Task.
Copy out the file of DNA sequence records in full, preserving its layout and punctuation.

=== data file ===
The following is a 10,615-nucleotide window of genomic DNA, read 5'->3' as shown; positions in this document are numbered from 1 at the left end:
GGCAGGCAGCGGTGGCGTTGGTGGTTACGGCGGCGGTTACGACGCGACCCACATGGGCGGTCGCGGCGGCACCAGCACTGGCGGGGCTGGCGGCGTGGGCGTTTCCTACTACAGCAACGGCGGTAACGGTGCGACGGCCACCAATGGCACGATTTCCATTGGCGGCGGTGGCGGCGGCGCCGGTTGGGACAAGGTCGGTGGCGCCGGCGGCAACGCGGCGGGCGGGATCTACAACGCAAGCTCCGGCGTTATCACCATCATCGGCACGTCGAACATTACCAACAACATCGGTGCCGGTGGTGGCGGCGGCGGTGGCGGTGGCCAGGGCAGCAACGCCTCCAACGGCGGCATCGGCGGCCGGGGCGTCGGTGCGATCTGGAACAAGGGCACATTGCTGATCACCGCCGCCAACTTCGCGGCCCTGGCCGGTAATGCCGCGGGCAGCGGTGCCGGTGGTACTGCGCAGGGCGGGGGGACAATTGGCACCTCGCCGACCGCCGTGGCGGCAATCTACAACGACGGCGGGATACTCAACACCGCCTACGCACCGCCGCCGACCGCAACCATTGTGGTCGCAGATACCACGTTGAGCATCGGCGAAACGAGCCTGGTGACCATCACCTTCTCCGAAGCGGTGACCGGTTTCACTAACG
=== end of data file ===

The following is a 10,615-nucleotide window of genomic DNA, read 5'->3' as shown; positions in this document are numbered from 1 at the left end:
GGCAGGCAGCGGTGGCGTTGGTGGTTACGGCGGCGGTTACGACGCGACCCACATGGGCGGTCGCGGCGGCACCAGCACTGGCGGGGCTGGCGGCGTGGGCGTTTCCTACTACAGCAACGGCGGTAACGGTGCGACGGCCACCAATGGCACGATTTCCATTGGCGGCGGTGGCGGCGGCGCCGGTTGGGACAAGGTCGGTGGCGCCGGCGGCAACGCGGCGGGCGGGATCTACAACGCAAGCTCCGGCGTTATCACCATCATCGGCACGTCGAACATTACCAACAACATCGGTGCCGGTGGTGGCGGCGGCGGTGGCGGTGGCCAGGGCAGCAACGCCTCCAACGGCGGCATCGGCGGCCGGGGCGTCGGTGCGATCTGGAACAAGGGCACATTGCTGATCACCGCCGCCAACTTCGCGGCCCTGGCCGGTAATGCCGCGGGCAGCGGTGCCGGTGGTACTGCGCAGGGCGGGGGGACAATTGGCACCTCGCCGACCGCCGTGGCGGCAATCTACAACGACGGCGGGATACTCAACACCGCCTACGCACCGCCGCCGACCGCAACCATTGTGGTCGCAGATACCACGTTGAGCATCGGCGAAACGAGCCTGGTGACCATCACCTTCTCCGAAGCGGTGACCGGTTTCACTAACG